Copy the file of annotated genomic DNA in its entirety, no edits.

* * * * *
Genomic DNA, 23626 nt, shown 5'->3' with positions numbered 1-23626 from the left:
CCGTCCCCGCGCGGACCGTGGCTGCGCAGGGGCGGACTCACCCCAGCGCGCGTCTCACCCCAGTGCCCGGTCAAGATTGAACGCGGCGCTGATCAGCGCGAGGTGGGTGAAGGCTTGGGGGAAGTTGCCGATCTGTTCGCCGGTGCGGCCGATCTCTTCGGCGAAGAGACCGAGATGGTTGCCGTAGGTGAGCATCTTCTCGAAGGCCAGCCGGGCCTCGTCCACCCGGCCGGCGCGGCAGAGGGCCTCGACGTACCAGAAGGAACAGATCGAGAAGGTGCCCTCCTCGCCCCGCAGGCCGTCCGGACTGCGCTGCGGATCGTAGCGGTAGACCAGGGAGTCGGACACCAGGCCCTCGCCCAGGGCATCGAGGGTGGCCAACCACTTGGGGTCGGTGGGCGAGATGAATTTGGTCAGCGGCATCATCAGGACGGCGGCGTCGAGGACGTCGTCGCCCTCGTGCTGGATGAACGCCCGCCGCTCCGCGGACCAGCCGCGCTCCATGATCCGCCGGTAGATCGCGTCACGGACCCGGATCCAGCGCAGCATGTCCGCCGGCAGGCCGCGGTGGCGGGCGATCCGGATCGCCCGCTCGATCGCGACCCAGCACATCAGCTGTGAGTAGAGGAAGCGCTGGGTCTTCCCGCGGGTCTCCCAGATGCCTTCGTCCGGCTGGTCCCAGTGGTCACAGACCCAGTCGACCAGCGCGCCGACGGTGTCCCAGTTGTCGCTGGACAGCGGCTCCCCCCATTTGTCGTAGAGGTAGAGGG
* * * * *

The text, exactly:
Genomic DNA, 23626 nt, shown 5'->3' with positions numbered 1-23626 from the left:
CCGTCCCCGCGCGGACCGTGGCTGCGCAGGGGCGGACTCACCCCAGCGCGCGTCTCACCCCAGTGCCCGGTCAAGATTGAACGCGGCGCTGATCAGCGCGAGGTGGGTGAAGGCTTGGGGGAAGTTGCCGATCTGTTCGCCGGTGCGGCCGATCTCTTCGGCGAAGAGACCGAGATGGTTGCCGTAGGTGAGCATCTTCTCGAAGGCCAGCCGGGCCTCGTCCACCCGGCCGGCGCGGCAGAGGGCCTCGACGTACCAGAAGGAACAGATCGAGAAGGTGCCCTCCTCGCCCCGCAGGCCGTCCGGACTGCGCTGCGGATCGTAGCGGTAGACCAGGGAGTCGGACACCAGGCCCTCGCCCAGGGCATCGAGGGTGGCCAACCACTTGGGGTCGGTGGGCGAGATGAATTTGGTCAGCGGCATCATCAGGACGGCGGCGTCGAGGACGTCGTCGCCCTCGTGCTGGATGAACGCCCGCCGCTCCGCGGACCAGCCGCGCTCCATGATCCGCCGGTAGATCGCGTCACGGACCCGGATCCAGCGCAGCATGTCCGCCGGCAGGCCGCGGTGGCGGGCGATCCGGATCGCCCGCTCGATCGCGACCCAGCACATCAGCTGTGAGTAGAGGAAGCGCTGGGTCTTCCCGCGGGTCTCCCAGATGCCTTCGTCCGGCTGGTCCCAGTGGTCACAGACCCAGTCGACCAGCGCGCCGACGGTGTCCCAGTTGTCGCTGGACAGCGGCTCCCCCCATTTGTCGTAGAGGTAGAGGG